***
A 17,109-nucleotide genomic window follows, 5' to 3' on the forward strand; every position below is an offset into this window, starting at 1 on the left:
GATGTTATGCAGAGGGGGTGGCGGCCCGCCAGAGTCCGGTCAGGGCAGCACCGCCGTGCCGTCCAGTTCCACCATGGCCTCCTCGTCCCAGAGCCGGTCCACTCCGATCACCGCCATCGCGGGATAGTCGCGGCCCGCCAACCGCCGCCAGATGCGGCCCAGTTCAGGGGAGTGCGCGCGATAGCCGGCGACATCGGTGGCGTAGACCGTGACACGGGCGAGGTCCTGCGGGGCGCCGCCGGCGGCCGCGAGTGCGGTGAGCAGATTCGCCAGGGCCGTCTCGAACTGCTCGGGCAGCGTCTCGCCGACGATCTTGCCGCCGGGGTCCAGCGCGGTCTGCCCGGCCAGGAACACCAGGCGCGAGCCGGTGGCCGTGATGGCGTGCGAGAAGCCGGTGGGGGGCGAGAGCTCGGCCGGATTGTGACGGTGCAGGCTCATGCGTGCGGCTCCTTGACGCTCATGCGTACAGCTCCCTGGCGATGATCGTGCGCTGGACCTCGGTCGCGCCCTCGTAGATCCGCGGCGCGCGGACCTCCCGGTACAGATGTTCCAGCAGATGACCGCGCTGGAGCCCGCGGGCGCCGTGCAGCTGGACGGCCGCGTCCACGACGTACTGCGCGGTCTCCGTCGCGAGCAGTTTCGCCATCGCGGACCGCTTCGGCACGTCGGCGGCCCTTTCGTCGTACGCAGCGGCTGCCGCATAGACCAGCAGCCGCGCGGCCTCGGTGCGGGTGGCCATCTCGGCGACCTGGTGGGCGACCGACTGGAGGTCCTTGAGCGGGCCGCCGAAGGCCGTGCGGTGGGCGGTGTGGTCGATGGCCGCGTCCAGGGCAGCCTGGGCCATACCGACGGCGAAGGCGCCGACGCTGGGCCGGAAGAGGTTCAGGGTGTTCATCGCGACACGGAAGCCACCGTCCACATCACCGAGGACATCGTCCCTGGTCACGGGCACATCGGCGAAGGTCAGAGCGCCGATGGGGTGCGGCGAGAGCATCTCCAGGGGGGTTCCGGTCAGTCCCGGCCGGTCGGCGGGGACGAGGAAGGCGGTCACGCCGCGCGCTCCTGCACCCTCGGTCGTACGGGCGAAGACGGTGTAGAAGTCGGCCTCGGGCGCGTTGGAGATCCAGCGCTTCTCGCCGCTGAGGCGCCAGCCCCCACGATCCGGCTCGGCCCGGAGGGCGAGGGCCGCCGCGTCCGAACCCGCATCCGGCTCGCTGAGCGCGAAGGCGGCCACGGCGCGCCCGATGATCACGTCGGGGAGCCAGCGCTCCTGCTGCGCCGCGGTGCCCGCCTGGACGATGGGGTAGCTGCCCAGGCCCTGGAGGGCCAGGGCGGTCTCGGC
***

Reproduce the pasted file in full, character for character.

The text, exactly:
A 17,109-nucleotide genomic window follows, 5' to 3' on the forward strand; every position below is an offset into this window, starting at 1 on the left:
GATGTTATGCAGAGGGGGTGGCGGCCCGCCAGAGTCCGGTCAGGGCAGCACCGCCGTGCCGTCCAGTTCCACCATGGCCTCCTCGTCCCAGAGCCGGTCCACTCCGATCACCGCCATCGCGGGATAGTCGCGGCCCGCCAACCGCCGCCAGATGCGGCCCAGTTCAGGGGAGTGCGCGCGATAGCCGGCGACATCGGTGGCGTAGACCGTGACACGGGCGAGGTCCTGCGGGGCGCCGCCGGCGGCCGCGAGTGCGGTGAGCAGATTCGCCAGGGCCGTCTCGAACTGCTCGGGCAGCGTCTCGCCGACGATCTTGCCGCCGGGGTCCAGCGCGGTCTGCCCGGCCAGGAACACCAGGCGCGAGCCGGTGGCCGTGATGGCGTGCGAGAAGCCGGTGGGGGGCGAGAGCTCGGCCGGATTGTGACGGTGCAGGCTCATGCGTGCGGCTCCTTGACGCTCATGCGTACAGCTCCCTGGCGATGATCGTGCGCTGGACCTCGGTCGCGCCCTCGTAGATCCGCGGCGCGCGGACCTCCCGGTACAGATGTTCCAGCAGATGACCGCGCTGGAGCCCGCGGGCGCCGTGCAGCTGGACGGCCGCGTCCACGACGTACTGCGCGGTCTCCGTCGCGAGCAGTTTCGCCATCGCGGACCGCTTCGGCACGTCGGCGGCCCTTTCGTCGTACGCAGCGGCTGCCGCATAGACCAGCAGCCGCGCGGCCTCGGTGCGGGTGGCCATCTCGGCGACCTGGTGGGCGACCGACTGGAGGTCCTTGAGCGGGCCGCCGAAGGCCGTGCGGTGGGCGGTGTGGTCGATGGCCGCGTCCAGGGCAGCCTGGGCCATACCGACGGCGAAGGCGCCGACGCTGGGCCGGAAGAGGTTCAGGGTGTTCATCGCGACACGGAAGCCACCGTCCACATCACCGAGGACATCGTCCCTGGTCACGGGCACATCGGCGAAGGTCAGAGCGCCGATGGGGTGCGGCGAGAGCATCTCCAGGGGGGTTCCGGTCAGTCCCGGCCGGTCGGCGGGGACGAGGAAGGCGGTCACGCCGCGCGCTCCTGCACCCTCGGTCGTACGGGCGAAGACGGTGTAGAAGTCGGCCTCGGGCGCGTTGGAGATCCAGCGCTTCTCGCCGCTGAGGCGCCAGCCCCCACGATCCGGCTCGGCCCGGAGGGCGAGGGCCGCCGCGTCCGAACCCGCATCCGGCTCGCTGAGCGCGAAGGCGGCCACGGCGCGCCCGATGATCACGTCGGGGAGCCAGCGCTCCTGCTGCGCCGCGGTGCCCGCCTGGACGATGGGGTAGCTGCCCAGGCCCTGGAGGGCCAGGGCGGTCTCGGC